For our upcoming trip to Italy, we talked about the various ingredients that go into making pizza, all the way to its source. I drew some of the sources (farms, olive mills, dairies) onto a page and made it into a scavenger hunt for our kids. As we travel through Italy, we’ll check off the items on our list.

A scavenger hunt for our Italy trip (May 2019)
Ask your kids “why” questions

I’m a big believer of the Socratic method. Kids can learn a lot by simply asking questions.

When you travel with your kids, turn the tables and ask them questions. Ask why they think things are done a certain way. Ask your kids how they think things were made. And ask them what they might have done differently.

Posing questions to your kids helps them think critically about the experiences they are having. It’s a key component to experiential learning, and makes worldschooling successful.

Looking at penguins in Guadalajara (March 2019)
Seeking out experiential learning activities

We love traveling with our kids, and with think there are so many educational benefits to traveling. If you’re planning a trip with your kids, take some time to seek out experiential learning activities with your kids, not just ones that will be entertaining.

Any family can be a worldschooling family. There is so much that kids can learn from the world, and it doesn’t take much to help them learn!

Are you a worldschooling family? What are some of the educational benefits of traveling you’ve experienced with your kids? Share them in the comments below.

Don’t miss out on my latest tool, the Overseas Family Vacation Checklist. Click here to receive your free copy and subscribe to my newsletter.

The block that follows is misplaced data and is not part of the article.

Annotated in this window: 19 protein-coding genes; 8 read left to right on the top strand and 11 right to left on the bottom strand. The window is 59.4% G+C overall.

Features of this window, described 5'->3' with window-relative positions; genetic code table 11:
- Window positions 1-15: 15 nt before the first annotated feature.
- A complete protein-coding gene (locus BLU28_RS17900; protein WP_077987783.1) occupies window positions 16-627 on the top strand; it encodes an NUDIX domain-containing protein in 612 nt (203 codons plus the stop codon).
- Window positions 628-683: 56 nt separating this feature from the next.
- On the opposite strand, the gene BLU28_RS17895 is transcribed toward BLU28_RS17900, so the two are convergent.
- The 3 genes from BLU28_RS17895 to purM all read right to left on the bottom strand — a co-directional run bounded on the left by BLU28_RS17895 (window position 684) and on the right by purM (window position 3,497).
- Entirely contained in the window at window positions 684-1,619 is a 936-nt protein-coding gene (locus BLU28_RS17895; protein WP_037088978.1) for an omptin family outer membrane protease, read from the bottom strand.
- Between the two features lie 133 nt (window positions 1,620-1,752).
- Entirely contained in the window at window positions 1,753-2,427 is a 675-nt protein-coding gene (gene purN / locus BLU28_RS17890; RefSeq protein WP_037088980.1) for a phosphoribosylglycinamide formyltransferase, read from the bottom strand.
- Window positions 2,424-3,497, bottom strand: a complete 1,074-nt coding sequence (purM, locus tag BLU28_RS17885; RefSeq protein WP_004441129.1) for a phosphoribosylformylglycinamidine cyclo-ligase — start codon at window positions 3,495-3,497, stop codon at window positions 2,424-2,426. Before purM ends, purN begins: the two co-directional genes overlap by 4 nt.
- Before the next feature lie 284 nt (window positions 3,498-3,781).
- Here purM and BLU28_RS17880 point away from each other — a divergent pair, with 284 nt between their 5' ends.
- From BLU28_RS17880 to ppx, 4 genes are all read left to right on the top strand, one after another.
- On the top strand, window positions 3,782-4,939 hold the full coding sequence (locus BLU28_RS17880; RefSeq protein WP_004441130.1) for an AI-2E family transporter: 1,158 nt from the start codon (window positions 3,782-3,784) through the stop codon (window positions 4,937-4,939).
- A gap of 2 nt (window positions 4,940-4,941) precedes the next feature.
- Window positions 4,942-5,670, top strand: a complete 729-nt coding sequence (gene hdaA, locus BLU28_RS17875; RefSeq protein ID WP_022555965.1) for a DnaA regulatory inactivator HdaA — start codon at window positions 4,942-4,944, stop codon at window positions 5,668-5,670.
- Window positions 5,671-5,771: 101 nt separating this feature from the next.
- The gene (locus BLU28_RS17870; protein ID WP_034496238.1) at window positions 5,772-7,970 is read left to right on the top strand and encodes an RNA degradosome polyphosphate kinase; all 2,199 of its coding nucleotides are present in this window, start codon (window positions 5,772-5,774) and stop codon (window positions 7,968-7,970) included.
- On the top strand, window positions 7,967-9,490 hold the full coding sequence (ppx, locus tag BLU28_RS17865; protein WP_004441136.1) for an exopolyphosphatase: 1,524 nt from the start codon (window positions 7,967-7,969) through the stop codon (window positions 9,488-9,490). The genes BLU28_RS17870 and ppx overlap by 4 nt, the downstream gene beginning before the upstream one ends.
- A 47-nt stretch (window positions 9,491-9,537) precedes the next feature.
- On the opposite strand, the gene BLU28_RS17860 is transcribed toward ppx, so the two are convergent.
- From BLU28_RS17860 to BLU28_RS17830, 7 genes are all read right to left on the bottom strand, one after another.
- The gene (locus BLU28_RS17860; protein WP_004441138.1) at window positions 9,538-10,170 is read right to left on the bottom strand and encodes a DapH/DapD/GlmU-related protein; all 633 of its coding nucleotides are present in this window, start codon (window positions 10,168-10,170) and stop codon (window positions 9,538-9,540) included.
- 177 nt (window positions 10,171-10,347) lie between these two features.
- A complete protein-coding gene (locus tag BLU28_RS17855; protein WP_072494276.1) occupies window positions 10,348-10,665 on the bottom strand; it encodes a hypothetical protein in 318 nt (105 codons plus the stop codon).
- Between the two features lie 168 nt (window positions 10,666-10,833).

Do you enjoy The Wandering Daughter blog? Like me on Facebook and follow me on Twitter, Instagram, and Pinterest to get the latest news on family travel.

The post Incorporating Worldschooling Into Your Travels appeared first on The Wandering Daughter - Family Travel.

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For our last few weeks in Mexico, we decided to spend the time living in San Miguel de Allende. We had visited the city before, back in November. And we knew that there were plenty of things to do in San Miguel de Allende for families.

In all honesty, it was a toss up between Guanajuato and San Miguel de Allende, in terms of where we would spend our final weeks in Mexico. We loved the fact that not very many foreign tourists visit Guanajuato, and it truly felt like a city where we could live. But at the same time, we knew that a few traveling families we know live in San Miguel de Allende. We were looking forward meeting up with them again before we left Mexico.

We ultimately chose San Miguel de Allende. Part of the reason why we chose San Miguel de Allende was its intimate feel and romantic looking streets. But another reason was to experience the San Miguel de Allende art once again.

A mosaic mural at the Chapel of Jimmy Ray (May 2019)
Artful living in San Miguel de Allende

San Miguel de Allende is popular among art lovers. There are dozens of private galleries throughout the city selling San Miguel de Allende art. In addition, the Mercado Artesanal in the center of town sells a variety of traditional local art. The city is known for being an artist colony.

Our observations from living in San Miguel de Allende, and other parts of Mexico, for the past six months have shown us how artful and creative Mexican culture is. Art finds its way into many aspects of Mexican culture: the colorful piñatas during the holidays, the lively music and singing, and the multi-colored artwork of the indigenous groups.